Back in 2003 I warned in several columns and editorials that by acquiescing (for seemingly pragmatic reasons) to the delegitimization of settlements we also delegitimize our standing in Jerusalem.
“For much of the world,” I noted in an editorial for Jerusalem Day 2003, “many sections of Jerusalem are settlements – no less than Ariel or Ofra. The neighborhood of Gilo, home to more than 45,000 Jerusalemites, is routinely described abroad as ‘the Gilo settlement.’ This can impact on the continued development of many city quarters. It’s not inconceivable that the Arabs will decry any development as an infringement of strictures set in the ‘Roadmap to Peace’ while the International Quartet, slated to oversee the process, may well agree.”
At the time, I recall, the reaction was that I had “exaggerated wildly” and “stretched things out of all proportion” to make a point that was in itself quite outlandish, if not outright scaremongering. No way would our claim to Gilo ever be compromised and no way would any friendly force ever dare insist we curtail construction in so quintessentially an Israeli neighborhood.
So a short while later, by way of defending my “peculiar predictions,” I
elaborated on them in one of my “Another Tack” columns. “Too many
professed Zionists regard settlers as enemies, frequently heaping more
scorn upon them than on Arab terrorists,” I observed.
“Settlers are often political pariahs, whereas it’s politically
incorrect to refer to any Arabs as enemies. There are only potential
peace-partners on the other side, and they can be placated with the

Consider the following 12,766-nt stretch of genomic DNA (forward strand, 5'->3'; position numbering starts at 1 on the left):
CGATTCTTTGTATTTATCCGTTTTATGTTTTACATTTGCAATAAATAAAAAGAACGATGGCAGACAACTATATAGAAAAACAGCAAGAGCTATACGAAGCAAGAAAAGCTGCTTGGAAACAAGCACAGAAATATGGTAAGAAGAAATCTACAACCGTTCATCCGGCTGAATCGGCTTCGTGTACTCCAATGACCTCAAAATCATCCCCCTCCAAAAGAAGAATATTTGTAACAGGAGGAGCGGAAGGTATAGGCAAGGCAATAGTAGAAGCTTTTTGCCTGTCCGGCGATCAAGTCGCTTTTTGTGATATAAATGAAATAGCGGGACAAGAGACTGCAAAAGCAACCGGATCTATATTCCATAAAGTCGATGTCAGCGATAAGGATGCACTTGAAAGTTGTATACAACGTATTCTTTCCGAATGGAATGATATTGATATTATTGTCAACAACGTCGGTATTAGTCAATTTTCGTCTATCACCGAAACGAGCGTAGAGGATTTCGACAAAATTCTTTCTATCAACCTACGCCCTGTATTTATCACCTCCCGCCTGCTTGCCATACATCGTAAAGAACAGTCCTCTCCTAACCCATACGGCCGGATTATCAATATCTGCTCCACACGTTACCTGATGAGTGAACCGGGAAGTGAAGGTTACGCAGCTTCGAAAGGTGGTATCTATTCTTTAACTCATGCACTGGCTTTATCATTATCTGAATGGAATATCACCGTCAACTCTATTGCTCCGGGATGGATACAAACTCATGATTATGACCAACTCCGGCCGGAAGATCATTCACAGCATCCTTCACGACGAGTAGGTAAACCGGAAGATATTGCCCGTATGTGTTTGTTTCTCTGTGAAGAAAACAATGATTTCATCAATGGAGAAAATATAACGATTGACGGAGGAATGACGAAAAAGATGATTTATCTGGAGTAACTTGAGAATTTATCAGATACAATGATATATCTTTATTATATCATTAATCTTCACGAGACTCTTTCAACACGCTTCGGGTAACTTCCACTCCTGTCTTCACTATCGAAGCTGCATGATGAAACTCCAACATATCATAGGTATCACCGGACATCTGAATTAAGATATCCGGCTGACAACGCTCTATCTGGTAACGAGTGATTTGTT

sacrifice of a few settlements we’ve never been to, inhabited by folks
we don’t wish to associate with.
“And if the small sacrifices won’t do, they’ll be followed by bigger,
more painful concessions… Via a process of rationalization we convince
ourselves that what we cede is ‘undesirable.’ No beyond-the-Green-Line
community is immune. This is why it behooves us to constantly bear in
mind that overseas the Jerusalem neighborhood of Gilo is called the ‘the
settlement of Gilo.’ “But in Arab parlance Petah Tikva too is a
This point is lost on us. Ideologically fatigued, we shrink from
supporting the settlements, particularly those founded by political
opponents. We refrain from reminding the world that we aren’t like the
greedy French in Africa, the presumptuous Brits in India or even the
expansionist Americans in Texas. We are literally at home, both in terms
of geographical proximity and historical pertinence. Failure to realize
this is tantamount to adopting the Arab view of Jews as foreign
interlopers (which some of our more sensitive leftist souls already
That was eight and a half years ago – almost a decade.
Sadly my premonitions were vindicated.
As Jews around the world ushered in the New Year, German Chancellor
Angela Merkel, of all foreign heads of state, couldn’t contain herself
and phoned Prime Minister Binyamin Netanyahu to vent about permits to
construct 1,100 housing units in Gilo because, heaven forfend, Gilo is
beyond that sacrosanct Green Line (and we all know what sticklers for
the rules Germans, alas, are).
This of course leads us to wonder why it was that Germans/ Europeans
kept so strictly silent when seven Arab armies forcefully defied 1947’s
UN Partition Resolution that earmarked Jerusalem as a corpus separatum
(separate entity), to be overseen by international administrators.
Nobody squawked when, in violation of that resolution, Arabs besieged
Jerusalem’s Jewish areas aiming to starve out and evict their
Nobody complained when, in 1948, the Jordanians divided Jerusalem and
occupied its east illegally. They remained for 19 years, destroyed 58
synagogues, sadistically despoiled the ancient incomparable Jewish